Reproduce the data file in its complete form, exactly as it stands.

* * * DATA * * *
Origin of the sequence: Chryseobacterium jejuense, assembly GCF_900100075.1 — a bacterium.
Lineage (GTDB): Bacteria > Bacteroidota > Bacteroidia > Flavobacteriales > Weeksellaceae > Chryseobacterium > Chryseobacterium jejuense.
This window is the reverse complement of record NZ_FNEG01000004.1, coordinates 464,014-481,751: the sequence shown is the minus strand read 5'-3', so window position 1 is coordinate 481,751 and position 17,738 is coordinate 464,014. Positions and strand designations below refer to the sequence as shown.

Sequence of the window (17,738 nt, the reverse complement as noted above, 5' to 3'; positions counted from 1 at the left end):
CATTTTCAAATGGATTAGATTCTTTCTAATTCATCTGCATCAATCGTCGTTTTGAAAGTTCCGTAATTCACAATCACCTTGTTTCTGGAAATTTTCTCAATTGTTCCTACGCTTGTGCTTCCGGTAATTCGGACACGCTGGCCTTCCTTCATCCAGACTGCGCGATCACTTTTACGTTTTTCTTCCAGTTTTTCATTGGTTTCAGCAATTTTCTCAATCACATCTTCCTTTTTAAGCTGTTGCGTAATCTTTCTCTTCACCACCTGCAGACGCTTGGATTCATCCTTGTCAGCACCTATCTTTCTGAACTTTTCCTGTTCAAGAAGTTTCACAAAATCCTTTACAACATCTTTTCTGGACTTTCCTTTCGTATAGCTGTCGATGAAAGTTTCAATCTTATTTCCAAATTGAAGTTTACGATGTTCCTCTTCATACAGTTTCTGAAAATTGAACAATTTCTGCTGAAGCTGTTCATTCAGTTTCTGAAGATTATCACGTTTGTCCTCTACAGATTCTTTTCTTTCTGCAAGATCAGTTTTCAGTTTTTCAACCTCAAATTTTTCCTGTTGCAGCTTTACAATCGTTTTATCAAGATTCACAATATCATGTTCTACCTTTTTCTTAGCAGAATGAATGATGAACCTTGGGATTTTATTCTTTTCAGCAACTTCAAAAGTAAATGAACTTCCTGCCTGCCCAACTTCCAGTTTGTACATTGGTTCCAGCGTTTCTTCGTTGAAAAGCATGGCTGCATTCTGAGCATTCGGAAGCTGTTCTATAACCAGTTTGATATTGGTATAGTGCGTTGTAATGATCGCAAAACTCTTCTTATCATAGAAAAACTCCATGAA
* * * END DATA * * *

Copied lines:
Origin of the sequence: Chryseobacterium jejuense, assembly GCF_900100075.1 — a bacterium.
Lineage (GTDB): Bacteria > Bacteroidota > Bacteroidia > Flavobacteriales > Weeksellaceae > Chryseobacterium > Chryseobacterium jejuense.
This window is the reverse complement of record NZ_FNEG01000004.1, coordinates 464,014-481,751: the sequence shown is the minus strand read 5'-3', so window position 1 is coordinate 481,751 and position 17,738 is coordinate 464,014. Positions and strand designations below refer to the sequence as shown.

Sequence of the window (17,738 nt, the reverse complement as noted above, 5' to 3'; positions counted from 1 at the left end):
CATTTTCAAATGGATTAGATTCTTTCTAATTCATCTGCATCAATCGTCGTTTTGAAAGTTCCGTAATTCACAATCACCTTGTTTCTGGAAATTTTCTCAATTGTTCCTACGCTTGTGCTTCCGGTAATTCGGACACGCTGGCCTTCCTTCATCCAGACTGCGCGATCACTTTTACGTTTTTCTTCCAGTTTTTCATTGGTTTCAGCAATTTTCTCAATCACATCTTCCTTTTTAAGCTGTTGCGTAATCTTTCTCTTCACCACCTGCAGACGCTTGGATTCATCCTTGTCAGCACCTATCTTTCTGAACTTTTCCTGTTCAAGAAGTTTCACAAAATCCTTTACAACATCTTTTCTGGACTTTCCTTTCGTATAGCTGTCGATGAAAGTTTCAATCTTATTTCCAAATTGAAGTTTACGATGTTCCTCTTCATACAGTTTCTGAAAATTGAACAATTTCTGCTGAAGCTGTTCATTCAGTTTCTGAAGATTATCACGTTTGTCCTCTACAGATTCTTTTCTTTCTGCAAGATCAGTTTTCAGTTTTTCAACCTCAAATTTTTCCTGTTGCAGCTTTACAATCGTTTTATCAAGATTCACAATATCATGTTCTACCTTTTTCTTAGCAGAATGAATGATGAACCTTGGGATTTTATTCTTTTCAGCAACTTCAAAAGTAAATGAACTTCCTGCCTGCCCAACTTCCAGTTTGTACATTGGTTCCAGCGTTTCTTCGTTGAAAAGCATGGCTGCATTCTGAGCATTCGGAAGCTGTTCTATAACCAGTTTGATATTGGTATAGTGCGTTGTAATGATCGCAAAACTCTTCTTATCATAGAAAAACTCCATGAA